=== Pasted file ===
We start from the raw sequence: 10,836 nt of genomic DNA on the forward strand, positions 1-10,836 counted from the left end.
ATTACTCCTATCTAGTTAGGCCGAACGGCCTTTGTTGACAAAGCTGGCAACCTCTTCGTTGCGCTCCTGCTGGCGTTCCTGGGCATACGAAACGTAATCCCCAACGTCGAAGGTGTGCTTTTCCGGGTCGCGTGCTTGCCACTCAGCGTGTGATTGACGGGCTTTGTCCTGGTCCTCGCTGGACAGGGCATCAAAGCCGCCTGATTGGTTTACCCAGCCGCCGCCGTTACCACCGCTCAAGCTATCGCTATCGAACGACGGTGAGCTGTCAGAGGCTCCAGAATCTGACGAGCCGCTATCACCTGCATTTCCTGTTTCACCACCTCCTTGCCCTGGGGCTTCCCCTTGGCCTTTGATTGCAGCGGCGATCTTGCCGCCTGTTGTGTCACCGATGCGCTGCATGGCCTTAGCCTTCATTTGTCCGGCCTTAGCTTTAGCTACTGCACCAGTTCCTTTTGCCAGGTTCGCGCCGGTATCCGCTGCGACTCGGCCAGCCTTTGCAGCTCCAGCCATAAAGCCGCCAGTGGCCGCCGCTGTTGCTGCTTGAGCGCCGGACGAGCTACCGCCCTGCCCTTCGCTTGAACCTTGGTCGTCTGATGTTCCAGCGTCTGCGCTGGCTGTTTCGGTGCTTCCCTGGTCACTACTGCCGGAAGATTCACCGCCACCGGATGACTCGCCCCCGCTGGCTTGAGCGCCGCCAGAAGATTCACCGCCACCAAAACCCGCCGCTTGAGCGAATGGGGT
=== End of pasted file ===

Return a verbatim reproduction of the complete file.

We start from the raw sequence: 10,836 nt of genomic DNA on the forward strand, positions 1-10,836 counted from the left end.
ATTACTCCTATCTAGTTAGGCCGAACGGCCTTTGTTGACAAAGCTGGCAACCTCTTCGTTGCGCTCCTGCTGGCGTTCCTGGGCATACGAAACGTAATCCCCAACGTCGAAGGTGTGCTTTTCCGGGTCGCGTGCTTGCCACTCAGCGTGTGATTGACGGGCTTTGTCCTGGTCCTCGCTGGACAGGGCATCAAAGCCGCCTGATTGGTTTACCCAGCCGCCGCCGTTACCACCGCTCAAGCTATCGCTATCGAACGACGGTGAGCTGTCAGAGGCTCCAGAATCTGACGAGCCGCTATCACCTGCATTTCCTGTTTCACCACCTCCTTGCCCTGGGGCTTCCCCTTGGCCTTTGATTGCAGCGGCGATCTTGCCGCCTGTTGTGTCACCGATGCGCTGCATGGCCTTAGCCTTCATTTGTCCGGCCTTAGCTTTAGCTACTGCACCAGTTCCTTTTGCCAGGTTCGCGCCGGTATCCGCTGCGACTCGGCCAGCCTTTGCAGCTCCAGCCATAAAGCCGCCAGTGGCCGCCGCTGTTGCTGCTTGAGCGCCGGACGAGCTACCGCCCTGCCCTTCGCTTGAACCTTGGTCGTCTGATGTTCCAGCGTCTGCGCTGGCTGTTTCGGTGCTTCCCTGGTCACTACTGCCGGAAGATTCACCGCCACCGGATGACTCGCCCCCGCTGGCTTGAGCGCCGCCAGAAGATTCACCGCCACCAAAACCCGCCGCTTGAGCGAATGGGGT